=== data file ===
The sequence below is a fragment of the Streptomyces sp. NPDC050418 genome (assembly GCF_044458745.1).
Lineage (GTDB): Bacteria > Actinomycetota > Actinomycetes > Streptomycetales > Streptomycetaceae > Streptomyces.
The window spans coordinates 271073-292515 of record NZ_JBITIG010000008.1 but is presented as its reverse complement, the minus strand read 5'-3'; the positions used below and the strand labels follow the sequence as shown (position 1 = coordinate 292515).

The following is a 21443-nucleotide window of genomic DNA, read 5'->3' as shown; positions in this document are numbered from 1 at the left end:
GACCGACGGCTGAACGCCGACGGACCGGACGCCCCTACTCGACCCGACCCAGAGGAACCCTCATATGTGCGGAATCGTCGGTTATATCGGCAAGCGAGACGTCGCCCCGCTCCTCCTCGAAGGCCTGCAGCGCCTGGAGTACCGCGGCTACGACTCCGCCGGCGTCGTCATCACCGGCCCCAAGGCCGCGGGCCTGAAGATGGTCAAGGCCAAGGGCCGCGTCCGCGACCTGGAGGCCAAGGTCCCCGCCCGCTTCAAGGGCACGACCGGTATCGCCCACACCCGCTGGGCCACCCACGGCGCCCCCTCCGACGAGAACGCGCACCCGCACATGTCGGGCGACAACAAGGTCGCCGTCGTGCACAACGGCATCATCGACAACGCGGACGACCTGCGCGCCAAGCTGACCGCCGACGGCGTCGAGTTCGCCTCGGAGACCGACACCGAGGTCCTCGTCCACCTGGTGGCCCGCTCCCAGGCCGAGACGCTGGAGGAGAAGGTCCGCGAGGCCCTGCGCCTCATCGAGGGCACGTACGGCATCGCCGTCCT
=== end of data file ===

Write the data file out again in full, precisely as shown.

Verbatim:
The sequence below is a fragment of the Streptomyces sp. NPDC050418 genome (assembly GCF_044458745.1).
Lineage (GTDB): Bacteria > Actinomycetota > Actinomycetes > Streptomycetales > Streptomycetaceae > Streptomyces.
The window spans coordinates 271073-292515 of record NZ_JBITIG010000008.1 but is presented as its reverse complement, the minus strand read 5'-3'; the positions used below and the strand labels follow the sequence as shown (position 1 = coordinate 292515).

The following is a 21443-nucleotide window of genomic DNA, read 5'->3' as shown; positions in this document are numbered from 1 at the left end:
GACCGACGGCTGAACGCCGACGGACCGGACGCCCCTACTCGACCCGACCCAGAGGAACCCTCATATGTGCGGAATCGTCGGTTATATCGGCAAGCGAGACGTCGCCCCGCTCCTCCTCGAAGGCCTGCAGCGCCTGGAGTACCGCGGCTACGACTCCGCCGGCGTCGTCATCACCGGCCCCAAGGCCGCGGGCCTGAAGATGGTCAAGGCCAAGGGCCGCGTCCGCGACCTGGAGGCCAAGGTCCCCGCCCGCTTCAAGGGCACGACCGGTATCGCCCACACCCGCTGGGCCACCCACGGCGCCCCCTCCGACGAGAACGCGCACCCGCACATGTCGGGCGACAACAAGGTCGCCGTCGTGCACAACGGCATCATCGACAACGCGGACGACCTGCGCGCCAAGCTGACCGCCGACGGCGTCGAGTTCGCCTCGGAGACCGACACCGAGGTCCTCGTCCACCTGGTGGCCCGCTCCCAGGCCGAGACGCTGGAGGAGAAGGTCCGCGAGGCCCTGCGCCTCATCGAGGGCACGTACGGCATCGCCGTCCT